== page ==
- South Africans can expect news of higher taxes or new taxes later this year
- There's a possibility that the interest rates could go down, but it won’t be soon and rates for government borrowing could be negatively affected
- Briefly.co.za took a look at what you as a consumer should expect from the economy this year
South African consumers will soon find out what 2020 has in store for them on 16 January, when the monetary policy committee of the Reserve Bank announces its decision on the new interest rate.
According to Business Insider SA, the same factors that prevented the central bank from reducing the interest rate last November are still present.
The factors include:
- The threat of a downgrade by Moody’s Investor Service, which would classify SA as junk status, would lead to the withdrawal of billions in investments in government bonds, thereby weakening the Rand. Economists’ estimate on the scale of the nett outflow range from $1.5 billion to $12 billion (that’s around R21 billion to R168 billion at an exchange rate of R14 to the dollar).
- The low inflation rate is not expected to stay that way. The Reserve Bank is concerned over the sharp increase in food prices, electricity tariffs, fuel prices and wage increases. Last November, inflation ran to 3.6%.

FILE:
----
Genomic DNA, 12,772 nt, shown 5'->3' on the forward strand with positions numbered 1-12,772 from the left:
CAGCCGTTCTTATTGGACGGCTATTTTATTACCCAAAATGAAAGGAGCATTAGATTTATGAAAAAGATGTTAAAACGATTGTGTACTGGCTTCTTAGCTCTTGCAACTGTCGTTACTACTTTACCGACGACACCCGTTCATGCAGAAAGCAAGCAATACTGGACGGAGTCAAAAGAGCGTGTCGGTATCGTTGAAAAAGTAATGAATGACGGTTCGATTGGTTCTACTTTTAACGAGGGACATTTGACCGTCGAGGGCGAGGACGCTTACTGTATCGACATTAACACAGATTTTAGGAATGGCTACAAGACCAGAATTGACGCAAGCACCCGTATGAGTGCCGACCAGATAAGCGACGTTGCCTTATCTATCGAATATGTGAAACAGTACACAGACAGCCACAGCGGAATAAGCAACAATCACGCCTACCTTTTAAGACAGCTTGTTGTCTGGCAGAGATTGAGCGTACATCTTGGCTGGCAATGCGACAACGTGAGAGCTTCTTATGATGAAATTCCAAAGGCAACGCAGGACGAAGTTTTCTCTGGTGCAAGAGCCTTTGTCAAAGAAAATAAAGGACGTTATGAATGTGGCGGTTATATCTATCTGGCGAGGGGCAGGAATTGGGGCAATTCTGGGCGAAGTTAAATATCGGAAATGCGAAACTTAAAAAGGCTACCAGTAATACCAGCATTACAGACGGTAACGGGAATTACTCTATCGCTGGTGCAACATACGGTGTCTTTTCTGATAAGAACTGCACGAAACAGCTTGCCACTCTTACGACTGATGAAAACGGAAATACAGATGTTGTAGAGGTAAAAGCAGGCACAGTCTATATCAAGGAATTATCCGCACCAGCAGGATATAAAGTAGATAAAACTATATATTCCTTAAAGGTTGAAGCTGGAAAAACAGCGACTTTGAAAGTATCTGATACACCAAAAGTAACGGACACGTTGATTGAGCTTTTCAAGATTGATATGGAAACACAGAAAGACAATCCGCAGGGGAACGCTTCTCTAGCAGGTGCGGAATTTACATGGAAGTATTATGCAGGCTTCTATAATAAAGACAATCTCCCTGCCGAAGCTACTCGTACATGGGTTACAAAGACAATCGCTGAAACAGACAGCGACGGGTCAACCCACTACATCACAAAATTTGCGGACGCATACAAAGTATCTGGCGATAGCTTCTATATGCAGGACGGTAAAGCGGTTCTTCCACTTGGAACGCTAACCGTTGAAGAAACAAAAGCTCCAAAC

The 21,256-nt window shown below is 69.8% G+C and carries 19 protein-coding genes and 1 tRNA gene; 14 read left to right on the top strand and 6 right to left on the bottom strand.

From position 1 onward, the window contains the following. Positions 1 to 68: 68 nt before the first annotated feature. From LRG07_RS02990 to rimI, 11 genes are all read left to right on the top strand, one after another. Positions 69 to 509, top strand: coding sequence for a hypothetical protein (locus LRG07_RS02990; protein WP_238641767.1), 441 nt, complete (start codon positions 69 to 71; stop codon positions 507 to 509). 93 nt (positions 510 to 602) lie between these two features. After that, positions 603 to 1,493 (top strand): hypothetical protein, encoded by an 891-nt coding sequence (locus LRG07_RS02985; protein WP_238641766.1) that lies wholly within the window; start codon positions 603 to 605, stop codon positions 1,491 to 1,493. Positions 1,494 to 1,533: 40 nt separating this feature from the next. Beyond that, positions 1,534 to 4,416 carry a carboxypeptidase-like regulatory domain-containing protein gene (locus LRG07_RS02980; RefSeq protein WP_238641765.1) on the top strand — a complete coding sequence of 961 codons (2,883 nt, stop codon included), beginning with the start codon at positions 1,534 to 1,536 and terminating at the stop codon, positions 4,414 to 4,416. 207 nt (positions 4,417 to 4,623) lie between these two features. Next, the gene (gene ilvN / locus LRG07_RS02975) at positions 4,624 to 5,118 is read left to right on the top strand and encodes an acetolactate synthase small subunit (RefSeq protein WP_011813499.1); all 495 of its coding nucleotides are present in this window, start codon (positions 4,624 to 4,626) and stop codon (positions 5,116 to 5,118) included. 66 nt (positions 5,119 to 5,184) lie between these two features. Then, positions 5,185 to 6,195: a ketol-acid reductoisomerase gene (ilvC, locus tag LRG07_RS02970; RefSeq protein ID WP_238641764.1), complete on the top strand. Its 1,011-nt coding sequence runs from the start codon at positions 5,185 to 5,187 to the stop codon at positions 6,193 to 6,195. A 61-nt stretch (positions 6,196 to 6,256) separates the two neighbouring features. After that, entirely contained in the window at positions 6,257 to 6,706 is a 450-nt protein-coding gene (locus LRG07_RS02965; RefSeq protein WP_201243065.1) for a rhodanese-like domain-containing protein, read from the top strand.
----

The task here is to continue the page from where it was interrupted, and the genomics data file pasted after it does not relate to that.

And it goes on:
However, the Central Bank’s quarterly projection model predicted the interest rate will only decline by the third quarter of this year, 2020.
If the interest rate is left unchanged, it will still be interesting to see if an argument persists within the monetary policy committee. Last November, two of the five members were in favour of a cut.
Investors who reply on interest income should not get their hopes up about higher interest rates either.
The budget could bring new taxes
Lucie Villa, Moody’s lead analyst for SA, said the Budget Speech by Tito Mboweni, Minister of Finance on 26 February could be a watershed moment.
“The development of a credible fiscal strategy to contain the rise in debt, including in the 2020 budget process and statement, will be crucial to sustain the rating at its current level,” said Villa.
Mboweni’s plan for Eskom will be closely watched as the power utility has R450 billion in debt, of which government guarantees nearly R300 billion. So if Eskom cant make its debt payments, the government will have to.
Mboweni warned in his medium-term budget framework in October that new taxes would be announced, even though this may not come into effect in February.
“Significant tax increases over the past several years leave only moderate scope to booast tax revenue at this time. Given the size of the required adjustment, however, additional tax measures are under consideration,” said Mboweni in October.
Last year consumers and companies accepted an increase on the highest rate of income tax, tax on trusts, in value added tax, a sugar tax on sweetened drinks and a carbon tax.
However, a downgrade could mean the government pays more for its debt, which in turn affects the nation’s financial position and heightens the urgency of tax increases.
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